My kids create a chart and check-off list for making sure every care need for our pets is handled. I’m sure this skill will transfer on with them as adults and help them in whatever job they choose to have.
#6 They Look Cool!
I don’t know if this is a benefit for kids, but the pets look cool and are unique. Your children will love how dinosaur-like the bearded dragon is or how colourful and cute a Pac-Man frog looks.
Their friends will love it too, and as a parent, we should also create these positive experiences and memories for our kids.
I’m not sure if my kids will be reptile-addicts the rest of their lives, but I know we’ll have these memories of playing with our pets and watching them forever.
It’s these bonding moments I love most about parenting, and our odd pets have provided some fantastic opportunities I wouldn’t trade for anything!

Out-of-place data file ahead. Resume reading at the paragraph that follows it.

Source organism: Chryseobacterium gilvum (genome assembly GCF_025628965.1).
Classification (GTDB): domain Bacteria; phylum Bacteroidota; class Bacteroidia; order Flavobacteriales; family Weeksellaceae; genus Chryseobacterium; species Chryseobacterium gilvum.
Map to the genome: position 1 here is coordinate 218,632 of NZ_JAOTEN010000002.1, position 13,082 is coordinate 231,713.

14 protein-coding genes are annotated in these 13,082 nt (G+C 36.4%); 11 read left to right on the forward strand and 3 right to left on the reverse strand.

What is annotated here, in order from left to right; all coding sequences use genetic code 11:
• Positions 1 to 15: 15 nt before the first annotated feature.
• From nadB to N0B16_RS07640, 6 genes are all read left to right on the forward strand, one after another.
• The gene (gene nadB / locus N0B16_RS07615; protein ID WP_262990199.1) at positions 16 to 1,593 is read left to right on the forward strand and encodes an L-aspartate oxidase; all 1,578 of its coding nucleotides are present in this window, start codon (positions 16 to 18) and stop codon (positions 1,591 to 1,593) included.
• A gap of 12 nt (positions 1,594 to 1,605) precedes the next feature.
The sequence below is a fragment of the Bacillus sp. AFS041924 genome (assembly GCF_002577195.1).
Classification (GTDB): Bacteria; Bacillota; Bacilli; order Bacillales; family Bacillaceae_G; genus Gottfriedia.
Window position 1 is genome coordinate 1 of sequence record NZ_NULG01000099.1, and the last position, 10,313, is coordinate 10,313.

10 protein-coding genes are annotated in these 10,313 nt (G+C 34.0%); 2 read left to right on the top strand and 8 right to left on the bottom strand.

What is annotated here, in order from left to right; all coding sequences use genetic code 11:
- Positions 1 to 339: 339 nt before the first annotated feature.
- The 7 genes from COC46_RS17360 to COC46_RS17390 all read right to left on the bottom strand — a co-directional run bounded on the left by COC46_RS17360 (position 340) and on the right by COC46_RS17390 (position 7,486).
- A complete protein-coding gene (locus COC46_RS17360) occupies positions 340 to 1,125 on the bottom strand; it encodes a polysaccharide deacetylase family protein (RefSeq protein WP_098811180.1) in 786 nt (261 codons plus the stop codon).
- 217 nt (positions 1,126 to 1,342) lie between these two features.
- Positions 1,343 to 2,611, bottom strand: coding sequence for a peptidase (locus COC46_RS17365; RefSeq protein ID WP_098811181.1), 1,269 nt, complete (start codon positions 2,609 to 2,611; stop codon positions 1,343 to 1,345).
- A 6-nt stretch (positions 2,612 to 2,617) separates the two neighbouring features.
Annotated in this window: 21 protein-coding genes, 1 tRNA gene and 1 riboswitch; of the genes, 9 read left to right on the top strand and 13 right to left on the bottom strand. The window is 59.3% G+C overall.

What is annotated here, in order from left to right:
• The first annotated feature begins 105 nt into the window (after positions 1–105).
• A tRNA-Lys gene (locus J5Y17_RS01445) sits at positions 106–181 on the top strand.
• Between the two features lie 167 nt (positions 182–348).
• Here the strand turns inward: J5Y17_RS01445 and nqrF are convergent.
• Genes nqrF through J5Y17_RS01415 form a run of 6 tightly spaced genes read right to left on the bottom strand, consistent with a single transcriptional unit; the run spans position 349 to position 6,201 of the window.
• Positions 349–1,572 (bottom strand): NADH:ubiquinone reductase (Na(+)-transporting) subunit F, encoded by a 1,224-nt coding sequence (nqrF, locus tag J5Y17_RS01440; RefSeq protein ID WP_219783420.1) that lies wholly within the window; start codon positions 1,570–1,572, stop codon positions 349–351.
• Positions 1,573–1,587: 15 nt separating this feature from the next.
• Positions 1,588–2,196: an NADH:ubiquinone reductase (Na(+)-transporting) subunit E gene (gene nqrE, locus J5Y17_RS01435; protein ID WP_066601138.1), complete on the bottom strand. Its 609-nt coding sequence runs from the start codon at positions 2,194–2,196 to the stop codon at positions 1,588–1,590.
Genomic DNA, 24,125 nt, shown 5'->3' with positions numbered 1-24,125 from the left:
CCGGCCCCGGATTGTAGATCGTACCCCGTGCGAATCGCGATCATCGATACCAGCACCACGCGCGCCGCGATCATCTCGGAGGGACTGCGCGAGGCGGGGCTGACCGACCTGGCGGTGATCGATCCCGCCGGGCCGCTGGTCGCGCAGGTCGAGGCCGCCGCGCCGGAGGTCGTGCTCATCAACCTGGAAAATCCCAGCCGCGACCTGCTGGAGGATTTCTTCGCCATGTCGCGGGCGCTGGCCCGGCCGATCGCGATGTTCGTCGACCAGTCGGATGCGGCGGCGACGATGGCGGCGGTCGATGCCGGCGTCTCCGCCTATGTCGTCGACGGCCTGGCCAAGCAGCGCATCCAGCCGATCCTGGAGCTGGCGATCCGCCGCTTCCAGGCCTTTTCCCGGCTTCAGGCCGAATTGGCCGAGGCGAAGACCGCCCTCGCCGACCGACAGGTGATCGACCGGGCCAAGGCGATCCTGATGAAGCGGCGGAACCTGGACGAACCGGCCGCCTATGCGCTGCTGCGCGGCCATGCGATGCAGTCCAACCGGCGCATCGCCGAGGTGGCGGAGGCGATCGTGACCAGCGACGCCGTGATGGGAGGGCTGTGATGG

Which Oddly Cute Pet Is Right for Me?
There are many types of non-traditional pets out there for you to own, but not all are going to be a perfect fit for your family.
Some are more difficult to care for in their daily care or dietary needs. It would help if you had a guide to help you through the process.
This is why I built Oddly Cute Pets as a resource for all owners, whether they’re new or experienced. Head on over there for our guides on different animals to learn more about them, but here are a few quick ideas to consider.
Two of the main types of non-traditional pets you may want to consider are Reptiles and Amphibians.
In general, reptiles are a little easier to set up the tank and keep it clean. For some, they may be frightened off by their more aggressive looks, but many kids love it.
Here are three of the most popular reptile options, and little about them:
Bearded Dragon – The bearded dragon has risen in popularity as a pet. Despite their fearsome looks, these reptiles have a gentle nature and respond well to being handled.
They have a long life span and are easy to care for. The hardest part in caring for them is keeping the temperature of their cage up (these are desert critters after all), but with a proper setup, it should be simple.